Part of Oral Answers to Questions — Leader of the House – in the House of Commons at 3:30 pm on 8th October 2007.

Alert me about debates like this

Photo of Gordon Brown Gordon Brown The Prime Minister, Leader of the Labour Party 3:30 pm, 8th October 2007

I agree with the right hon. and learned Gentleman about our obligations to our armed forces—I am pleased that he said that both at the beginning and the end of his remarks—but we also have obligations to the international community, and I would have thought that the Liberal party, with its Gladstonian inheritance, would recognise the obligations that we have internationally, particularly in relation to UN resolutions that have been passed, calling on us to support the democracy of the Iraqi people.

On the specific questions about interpreters, let me give the House the information. There are probably 200 who would immediately qualify as past staff members. There are 250 who are staff members at the moment. There may be others who will join that list once they have done a year's service. We will discharge our obligations that they will either gain help to go to a country of their choice or be able, in agreed circumstances, to come to the United Kingdom. We will provide the support that is necessary for that to happen.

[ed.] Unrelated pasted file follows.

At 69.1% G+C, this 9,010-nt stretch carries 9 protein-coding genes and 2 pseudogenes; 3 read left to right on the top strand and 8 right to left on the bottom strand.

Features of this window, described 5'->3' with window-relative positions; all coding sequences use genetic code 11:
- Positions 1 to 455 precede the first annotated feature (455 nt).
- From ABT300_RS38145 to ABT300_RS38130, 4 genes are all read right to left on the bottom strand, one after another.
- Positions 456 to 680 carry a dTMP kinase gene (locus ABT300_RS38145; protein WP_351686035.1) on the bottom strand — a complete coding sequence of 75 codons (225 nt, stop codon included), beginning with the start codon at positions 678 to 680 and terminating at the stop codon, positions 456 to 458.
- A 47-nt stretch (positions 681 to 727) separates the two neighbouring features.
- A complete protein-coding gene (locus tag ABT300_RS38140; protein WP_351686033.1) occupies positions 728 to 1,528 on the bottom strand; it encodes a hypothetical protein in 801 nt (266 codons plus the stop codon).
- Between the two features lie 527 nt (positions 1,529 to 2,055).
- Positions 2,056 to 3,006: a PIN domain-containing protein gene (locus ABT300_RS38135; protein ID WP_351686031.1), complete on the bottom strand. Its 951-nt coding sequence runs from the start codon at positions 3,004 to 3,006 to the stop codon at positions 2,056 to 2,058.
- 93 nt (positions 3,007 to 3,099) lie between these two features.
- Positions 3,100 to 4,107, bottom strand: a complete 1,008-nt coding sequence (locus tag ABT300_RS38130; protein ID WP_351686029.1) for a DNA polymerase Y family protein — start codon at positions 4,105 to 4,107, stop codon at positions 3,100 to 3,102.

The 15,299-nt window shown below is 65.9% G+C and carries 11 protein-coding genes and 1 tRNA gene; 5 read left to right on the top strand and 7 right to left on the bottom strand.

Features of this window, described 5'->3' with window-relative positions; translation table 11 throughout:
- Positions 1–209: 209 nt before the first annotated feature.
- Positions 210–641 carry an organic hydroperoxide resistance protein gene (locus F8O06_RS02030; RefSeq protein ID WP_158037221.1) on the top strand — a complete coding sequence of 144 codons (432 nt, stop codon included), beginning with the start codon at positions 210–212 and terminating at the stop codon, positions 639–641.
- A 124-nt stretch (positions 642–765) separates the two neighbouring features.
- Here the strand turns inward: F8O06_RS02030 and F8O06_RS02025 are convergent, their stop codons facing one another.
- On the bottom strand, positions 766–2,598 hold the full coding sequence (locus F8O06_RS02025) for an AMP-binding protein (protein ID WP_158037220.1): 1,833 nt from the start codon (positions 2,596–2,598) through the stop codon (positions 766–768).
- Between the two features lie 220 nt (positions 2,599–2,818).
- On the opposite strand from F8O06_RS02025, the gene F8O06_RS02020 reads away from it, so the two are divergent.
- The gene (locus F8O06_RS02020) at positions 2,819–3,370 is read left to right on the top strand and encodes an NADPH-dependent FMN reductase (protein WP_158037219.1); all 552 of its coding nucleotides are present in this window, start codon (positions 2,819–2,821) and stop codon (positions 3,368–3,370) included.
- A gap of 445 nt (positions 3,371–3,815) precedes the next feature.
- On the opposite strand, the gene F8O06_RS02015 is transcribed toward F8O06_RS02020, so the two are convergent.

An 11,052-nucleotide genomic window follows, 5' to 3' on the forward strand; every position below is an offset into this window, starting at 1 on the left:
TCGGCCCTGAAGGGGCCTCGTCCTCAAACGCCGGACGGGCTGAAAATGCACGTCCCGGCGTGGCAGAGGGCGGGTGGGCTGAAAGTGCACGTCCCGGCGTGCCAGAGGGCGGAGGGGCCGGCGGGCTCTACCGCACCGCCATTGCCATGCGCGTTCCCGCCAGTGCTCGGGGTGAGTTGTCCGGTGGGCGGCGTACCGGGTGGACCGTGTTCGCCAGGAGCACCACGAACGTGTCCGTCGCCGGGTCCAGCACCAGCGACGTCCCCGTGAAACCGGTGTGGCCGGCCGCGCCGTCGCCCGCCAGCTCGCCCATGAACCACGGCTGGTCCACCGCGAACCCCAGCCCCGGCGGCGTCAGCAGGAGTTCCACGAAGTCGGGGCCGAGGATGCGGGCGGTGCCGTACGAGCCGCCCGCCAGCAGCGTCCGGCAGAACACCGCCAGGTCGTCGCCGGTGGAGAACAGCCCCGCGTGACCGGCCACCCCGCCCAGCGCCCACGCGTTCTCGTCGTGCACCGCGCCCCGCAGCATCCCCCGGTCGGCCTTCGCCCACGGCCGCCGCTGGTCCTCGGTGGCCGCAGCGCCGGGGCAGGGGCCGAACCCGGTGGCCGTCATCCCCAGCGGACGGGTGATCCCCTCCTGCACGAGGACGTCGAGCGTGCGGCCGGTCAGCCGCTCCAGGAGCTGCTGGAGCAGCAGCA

On the right hon. and learned Gentleman's argument about force protection, I am acting—as are the Government—on military advice when I give the figures that I have given to the House today. If we are to move to the second stage of overwatch, which is primarily a role in respect of which we are giving training and support to the Iraqi security forces to operate in Basra with the police and armed forces themselves, then the figure that we have decided in consultation with our allies, and after taking military advice, is the figure of 2,500 that I am able to give the right hon. and learned Gentleman. That figure will be reached in spring next year, subject to military advice; then we will look again at the situation. But I want to dispel any suggestion that he makes that that number is insufficient for the force protection that we are talking about. The decisions that we make are made on military advice.

Sometimes, the right hon. and learned Gentleman criticises us for having too few forces; he then criticises us for having too many. The correct position is this: we owe obligations under the United Nations to the Iraqi community. We will discharge our obligations. The Iraqis will take responsibility for their own security, and we will support them in doing so. Despite our disagreements about the decision to go to war, I hope that he will support us in the support that we give to the Iraqi people.